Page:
What are some of the common health consequences of xenohormones on estrogen-binding receptors? Peripheral precocious puberty is affected by these artificial estrogens rather than central, gonadotropin-dependent puberty. The results may be earlier sexual maturation. Unforgettably, hand-in-hand with early puberty arises the premature closure of the distal epiphysis contributing to short stature. Literature precludes that early puberty may also raise the risk of later breast cancers and infertility. A wide gap remains pertaining to the extent of the negative consequences of xenoestrogens on health as it is difficult to study exposure with a multitude of compounding variables. Publicity has illuminated BPA as the dominant culprit containing xenoestrogens but less well known but more abundant is atrazine, for example, a common herbicide sprayed onto golf courses and food crops such as corn, and is found worldwide. Plastics containing xenoestrogens may even be found lining aluminum cans, in computer monitors, flooring, IV bags, lotions, and timed released medications! Do you remember the hit by the group Aqua singing about Barbie and Ken living in a plastic world with plastic homes and cars? Are we all now living in a Barbie world? Life appears so much more convenient with plastics but what is the ultimate consequence to our health?
When I treat my 30-year-old, morbidly obese patient struggling with polycystic ovarian syndrome and infertility, I wonder if this human being I have been entrusted in to help has been affected already by our ‘plasticized’ environment and how I will be able to implement strategies to block the endocrine disruptors that are possibly creating havoc on her HPA axis? My next patient is a 40-year-old male with extraordinarily low testosterone. The common complaints are erectile dysfunction, extra breast tissue, and low libido. These symptoms in my patients are presenting generally 10 years prematurely. Why?
One in eight women will develop breast cancer in the United States and often I wonder if plastics in our environment with the xenoestrogens and now also detected in our meat products is contributing to higher prevalence rates? Personally, I try to live a life as free of plastics as possible. My weekly walk down the supermarket isles precludes a laborious search for food packaged in glass containers. I encourage my patients to use reverse osmosis to filter water that can contain xenoestrogens and to avoid buying water in plastic containers, and of course, to never reuse a plastic water bottle! As a practitioner, my role in society is not only to care about the health of my patients but also the health of society and I am very concerned about the undiscovered effects of xenoestrogens from plastics that will have an impact on our health in the years to come. I agree that we are living in an “Estrogenized America.” I advocate that further research needs to begin to further study the effect of pollutants on our health. I find it disheartening that for one of the wealthiest countries in the world that the life expectancy has diminished instead of increasing as one would expect.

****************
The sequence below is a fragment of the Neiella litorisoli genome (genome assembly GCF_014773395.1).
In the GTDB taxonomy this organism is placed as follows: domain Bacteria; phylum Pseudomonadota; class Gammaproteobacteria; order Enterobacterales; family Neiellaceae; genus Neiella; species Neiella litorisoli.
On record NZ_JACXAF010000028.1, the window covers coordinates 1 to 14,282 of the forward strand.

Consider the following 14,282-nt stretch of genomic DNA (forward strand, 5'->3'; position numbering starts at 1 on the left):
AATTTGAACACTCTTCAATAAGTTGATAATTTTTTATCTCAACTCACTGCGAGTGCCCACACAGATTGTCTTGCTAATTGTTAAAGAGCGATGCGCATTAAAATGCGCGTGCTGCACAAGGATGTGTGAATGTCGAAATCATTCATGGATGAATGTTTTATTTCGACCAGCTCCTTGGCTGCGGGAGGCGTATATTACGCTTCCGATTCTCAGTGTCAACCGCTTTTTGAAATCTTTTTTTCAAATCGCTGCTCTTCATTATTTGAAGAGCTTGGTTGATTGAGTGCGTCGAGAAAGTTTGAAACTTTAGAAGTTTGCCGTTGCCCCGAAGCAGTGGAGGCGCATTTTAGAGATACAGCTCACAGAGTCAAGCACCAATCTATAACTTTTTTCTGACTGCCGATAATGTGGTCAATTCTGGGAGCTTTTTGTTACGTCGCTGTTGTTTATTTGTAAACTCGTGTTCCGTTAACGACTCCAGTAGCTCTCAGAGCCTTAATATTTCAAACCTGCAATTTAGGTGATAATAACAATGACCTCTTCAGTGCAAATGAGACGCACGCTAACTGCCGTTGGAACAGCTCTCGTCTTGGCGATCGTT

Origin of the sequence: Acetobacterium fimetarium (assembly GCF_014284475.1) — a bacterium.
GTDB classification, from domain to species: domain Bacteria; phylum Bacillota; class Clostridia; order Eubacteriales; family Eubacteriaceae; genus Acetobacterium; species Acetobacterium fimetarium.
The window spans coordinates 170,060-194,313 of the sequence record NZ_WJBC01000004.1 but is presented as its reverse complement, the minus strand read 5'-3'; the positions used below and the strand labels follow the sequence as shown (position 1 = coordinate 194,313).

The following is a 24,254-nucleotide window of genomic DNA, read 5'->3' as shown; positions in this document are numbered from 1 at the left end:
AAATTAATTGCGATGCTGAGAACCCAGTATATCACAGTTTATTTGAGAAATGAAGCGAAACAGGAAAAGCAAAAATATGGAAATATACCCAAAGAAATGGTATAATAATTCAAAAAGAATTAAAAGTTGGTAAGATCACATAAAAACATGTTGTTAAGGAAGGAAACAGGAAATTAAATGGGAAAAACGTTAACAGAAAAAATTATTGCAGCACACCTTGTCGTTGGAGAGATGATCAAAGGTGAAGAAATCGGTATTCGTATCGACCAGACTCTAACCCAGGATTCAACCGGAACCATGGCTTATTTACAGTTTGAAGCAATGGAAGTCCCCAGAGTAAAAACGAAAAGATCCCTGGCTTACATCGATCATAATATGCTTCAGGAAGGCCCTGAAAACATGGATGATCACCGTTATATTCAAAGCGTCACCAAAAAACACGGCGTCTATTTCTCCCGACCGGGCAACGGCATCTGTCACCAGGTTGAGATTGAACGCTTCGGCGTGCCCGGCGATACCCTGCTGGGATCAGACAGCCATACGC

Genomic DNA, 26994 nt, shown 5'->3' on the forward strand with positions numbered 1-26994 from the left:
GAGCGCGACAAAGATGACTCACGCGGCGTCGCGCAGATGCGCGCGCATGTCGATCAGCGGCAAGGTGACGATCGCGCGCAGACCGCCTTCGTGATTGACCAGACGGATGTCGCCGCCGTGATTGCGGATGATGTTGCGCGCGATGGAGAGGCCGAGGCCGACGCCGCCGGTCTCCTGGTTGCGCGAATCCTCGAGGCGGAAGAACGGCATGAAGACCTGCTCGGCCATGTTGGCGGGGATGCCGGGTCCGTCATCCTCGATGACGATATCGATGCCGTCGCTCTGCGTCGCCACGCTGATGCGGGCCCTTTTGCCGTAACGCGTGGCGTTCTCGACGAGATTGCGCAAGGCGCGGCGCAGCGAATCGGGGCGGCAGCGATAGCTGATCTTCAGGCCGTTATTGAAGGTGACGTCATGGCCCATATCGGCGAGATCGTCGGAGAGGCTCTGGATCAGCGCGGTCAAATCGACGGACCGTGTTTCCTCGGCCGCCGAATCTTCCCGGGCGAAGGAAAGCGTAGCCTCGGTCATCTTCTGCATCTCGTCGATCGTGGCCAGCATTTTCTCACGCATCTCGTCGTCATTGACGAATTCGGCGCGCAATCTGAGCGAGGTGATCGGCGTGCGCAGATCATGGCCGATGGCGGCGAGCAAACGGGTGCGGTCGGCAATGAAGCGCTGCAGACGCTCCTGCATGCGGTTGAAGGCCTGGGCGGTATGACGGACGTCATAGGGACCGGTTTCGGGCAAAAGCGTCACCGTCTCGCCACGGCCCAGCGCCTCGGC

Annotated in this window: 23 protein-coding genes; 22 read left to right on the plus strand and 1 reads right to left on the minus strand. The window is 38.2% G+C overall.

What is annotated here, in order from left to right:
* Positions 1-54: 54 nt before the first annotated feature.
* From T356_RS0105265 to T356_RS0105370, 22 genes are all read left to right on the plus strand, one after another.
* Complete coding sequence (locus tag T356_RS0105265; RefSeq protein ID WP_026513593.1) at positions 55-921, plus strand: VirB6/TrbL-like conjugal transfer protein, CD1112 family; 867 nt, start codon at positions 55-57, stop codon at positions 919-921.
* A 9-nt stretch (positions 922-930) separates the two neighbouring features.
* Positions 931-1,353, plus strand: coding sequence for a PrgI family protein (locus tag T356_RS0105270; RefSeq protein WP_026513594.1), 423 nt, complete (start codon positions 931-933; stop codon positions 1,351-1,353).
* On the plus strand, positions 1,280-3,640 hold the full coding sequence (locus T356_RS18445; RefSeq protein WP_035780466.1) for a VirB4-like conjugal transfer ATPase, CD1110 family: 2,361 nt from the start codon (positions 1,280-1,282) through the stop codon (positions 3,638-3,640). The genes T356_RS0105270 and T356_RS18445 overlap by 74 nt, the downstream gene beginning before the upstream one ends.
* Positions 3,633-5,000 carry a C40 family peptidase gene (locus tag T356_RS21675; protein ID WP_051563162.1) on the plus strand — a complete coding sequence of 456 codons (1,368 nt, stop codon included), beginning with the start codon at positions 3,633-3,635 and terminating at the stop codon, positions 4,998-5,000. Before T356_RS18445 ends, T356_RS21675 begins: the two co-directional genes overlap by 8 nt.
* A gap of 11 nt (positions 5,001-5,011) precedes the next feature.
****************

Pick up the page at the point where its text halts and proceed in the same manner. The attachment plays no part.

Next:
The genomic project concludes that likely our future generations will be even unhealthier due to the genetic changes due to the environment and that these chromosomal aberrations will be passed onto the future generations. Is it too late to turn back to using paper and glass? Can science and politics urgently intervene to save the abusive effects of a plasticized world and the effects on the health of our communities and natural habitats?
Connie Lapadat, NP, is a family nurse practitioner in El Cajon, CA. She is also a 2018–19 Doximity Author.